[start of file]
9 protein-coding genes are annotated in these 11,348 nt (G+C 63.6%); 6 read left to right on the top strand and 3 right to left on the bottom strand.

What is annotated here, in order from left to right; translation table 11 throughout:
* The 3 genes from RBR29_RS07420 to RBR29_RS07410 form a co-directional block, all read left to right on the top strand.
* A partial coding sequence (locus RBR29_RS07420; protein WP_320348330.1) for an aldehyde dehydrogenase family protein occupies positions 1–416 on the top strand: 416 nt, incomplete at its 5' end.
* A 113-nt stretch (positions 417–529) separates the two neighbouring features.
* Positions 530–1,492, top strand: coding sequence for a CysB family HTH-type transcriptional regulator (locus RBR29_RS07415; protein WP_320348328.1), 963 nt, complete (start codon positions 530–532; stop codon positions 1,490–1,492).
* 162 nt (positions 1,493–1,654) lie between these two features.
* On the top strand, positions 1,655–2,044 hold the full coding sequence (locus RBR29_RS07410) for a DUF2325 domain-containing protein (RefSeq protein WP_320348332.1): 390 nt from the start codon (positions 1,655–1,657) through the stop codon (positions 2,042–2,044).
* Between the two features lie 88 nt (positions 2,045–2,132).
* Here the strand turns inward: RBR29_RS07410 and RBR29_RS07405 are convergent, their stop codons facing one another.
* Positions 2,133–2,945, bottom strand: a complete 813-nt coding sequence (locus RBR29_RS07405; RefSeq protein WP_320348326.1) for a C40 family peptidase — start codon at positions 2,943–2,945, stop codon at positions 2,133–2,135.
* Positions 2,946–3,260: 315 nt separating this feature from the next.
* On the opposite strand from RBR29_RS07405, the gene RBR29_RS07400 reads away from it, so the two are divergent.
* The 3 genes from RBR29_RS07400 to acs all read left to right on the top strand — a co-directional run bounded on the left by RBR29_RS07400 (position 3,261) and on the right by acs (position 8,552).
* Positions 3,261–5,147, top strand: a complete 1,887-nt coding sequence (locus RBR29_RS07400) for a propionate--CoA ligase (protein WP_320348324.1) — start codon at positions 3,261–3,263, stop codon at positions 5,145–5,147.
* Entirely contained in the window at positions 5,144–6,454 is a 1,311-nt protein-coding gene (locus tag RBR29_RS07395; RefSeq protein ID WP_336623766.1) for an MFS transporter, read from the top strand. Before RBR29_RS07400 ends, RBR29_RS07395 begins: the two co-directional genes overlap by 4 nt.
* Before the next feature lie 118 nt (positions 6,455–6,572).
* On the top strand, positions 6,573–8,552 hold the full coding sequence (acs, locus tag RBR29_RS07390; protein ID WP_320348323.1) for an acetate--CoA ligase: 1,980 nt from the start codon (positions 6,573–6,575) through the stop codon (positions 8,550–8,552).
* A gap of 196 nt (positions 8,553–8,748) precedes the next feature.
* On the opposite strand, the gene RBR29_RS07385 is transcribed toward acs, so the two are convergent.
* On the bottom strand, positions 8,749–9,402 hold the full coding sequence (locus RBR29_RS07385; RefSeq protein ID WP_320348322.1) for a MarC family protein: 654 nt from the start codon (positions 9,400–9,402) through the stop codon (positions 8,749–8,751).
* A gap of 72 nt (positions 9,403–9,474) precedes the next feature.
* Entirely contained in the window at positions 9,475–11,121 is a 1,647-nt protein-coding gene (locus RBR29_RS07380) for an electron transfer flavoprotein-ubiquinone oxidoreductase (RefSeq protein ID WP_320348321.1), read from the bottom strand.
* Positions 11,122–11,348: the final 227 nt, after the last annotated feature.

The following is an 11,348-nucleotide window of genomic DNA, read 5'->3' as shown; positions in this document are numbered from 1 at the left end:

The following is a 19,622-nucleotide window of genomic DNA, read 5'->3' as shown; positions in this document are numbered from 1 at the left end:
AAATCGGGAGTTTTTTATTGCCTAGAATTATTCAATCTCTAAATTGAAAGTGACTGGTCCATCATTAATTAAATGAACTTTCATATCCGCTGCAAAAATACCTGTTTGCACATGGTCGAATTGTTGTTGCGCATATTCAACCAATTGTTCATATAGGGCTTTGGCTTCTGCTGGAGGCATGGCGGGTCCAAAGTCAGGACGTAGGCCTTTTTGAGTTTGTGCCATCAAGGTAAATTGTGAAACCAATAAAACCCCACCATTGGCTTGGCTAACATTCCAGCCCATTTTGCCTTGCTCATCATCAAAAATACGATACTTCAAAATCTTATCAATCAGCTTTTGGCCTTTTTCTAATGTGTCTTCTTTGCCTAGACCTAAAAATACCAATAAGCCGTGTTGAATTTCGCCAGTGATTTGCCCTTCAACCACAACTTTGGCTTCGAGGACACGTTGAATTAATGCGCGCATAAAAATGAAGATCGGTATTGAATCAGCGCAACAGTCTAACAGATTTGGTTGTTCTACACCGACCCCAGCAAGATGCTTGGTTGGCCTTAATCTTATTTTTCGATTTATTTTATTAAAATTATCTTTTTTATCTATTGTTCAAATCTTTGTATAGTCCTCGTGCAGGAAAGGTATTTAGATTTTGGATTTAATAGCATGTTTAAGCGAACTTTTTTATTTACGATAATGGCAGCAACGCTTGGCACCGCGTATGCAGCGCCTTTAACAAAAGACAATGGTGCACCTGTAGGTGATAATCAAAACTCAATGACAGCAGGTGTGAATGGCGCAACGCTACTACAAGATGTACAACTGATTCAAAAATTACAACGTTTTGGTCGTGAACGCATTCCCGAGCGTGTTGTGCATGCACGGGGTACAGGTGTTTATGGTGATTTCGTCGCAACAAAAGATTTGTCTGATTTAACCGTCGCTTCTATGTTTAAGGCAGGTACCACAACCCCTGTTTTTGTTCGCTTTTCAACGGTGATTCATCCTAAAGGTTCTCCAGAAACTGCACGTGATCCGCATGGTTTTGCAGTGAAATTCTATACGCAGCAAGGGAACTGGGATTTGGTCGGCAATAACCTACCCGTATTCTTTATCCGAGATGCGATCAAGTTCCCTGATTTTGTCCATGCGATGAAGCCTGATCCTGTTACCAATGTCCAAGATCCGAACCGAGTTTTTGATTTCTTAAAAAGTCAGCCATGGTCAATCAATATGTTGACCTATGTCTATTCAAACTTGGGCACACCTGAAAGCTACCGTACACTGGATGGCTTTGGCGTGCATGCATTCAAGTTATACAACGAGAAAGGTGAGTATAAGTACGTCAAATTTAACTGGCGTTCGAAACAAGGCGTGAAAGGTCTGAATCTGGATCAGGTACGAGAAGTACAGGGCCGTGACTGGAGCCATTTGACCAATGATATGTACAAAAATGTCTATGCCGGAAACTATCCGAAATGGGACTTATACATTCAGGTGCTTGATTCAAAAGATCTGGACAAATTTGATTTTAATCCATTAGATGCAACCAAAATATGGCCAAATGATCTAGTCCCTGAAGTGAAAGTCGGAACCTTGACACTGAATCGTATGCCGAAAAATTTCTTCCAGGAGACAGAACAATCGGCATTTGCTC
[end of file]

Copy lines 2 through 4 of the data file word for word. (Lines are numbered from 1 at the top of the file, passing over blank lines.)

What is annotated here, in order from left to right; translation table 11 throughout:
* The 3 genes from RBR29_RS07420 to RBR29_RS07410 form a co-directional block, all read left to right on the top strand.
* A partial coding sequence (locus RBR29_RS07420; protein WP_320348330.1) for an aldehyde dehydrogenase family protein occupies positions 1–416 on the top strand: 416 nt, incomplete at its 5' end.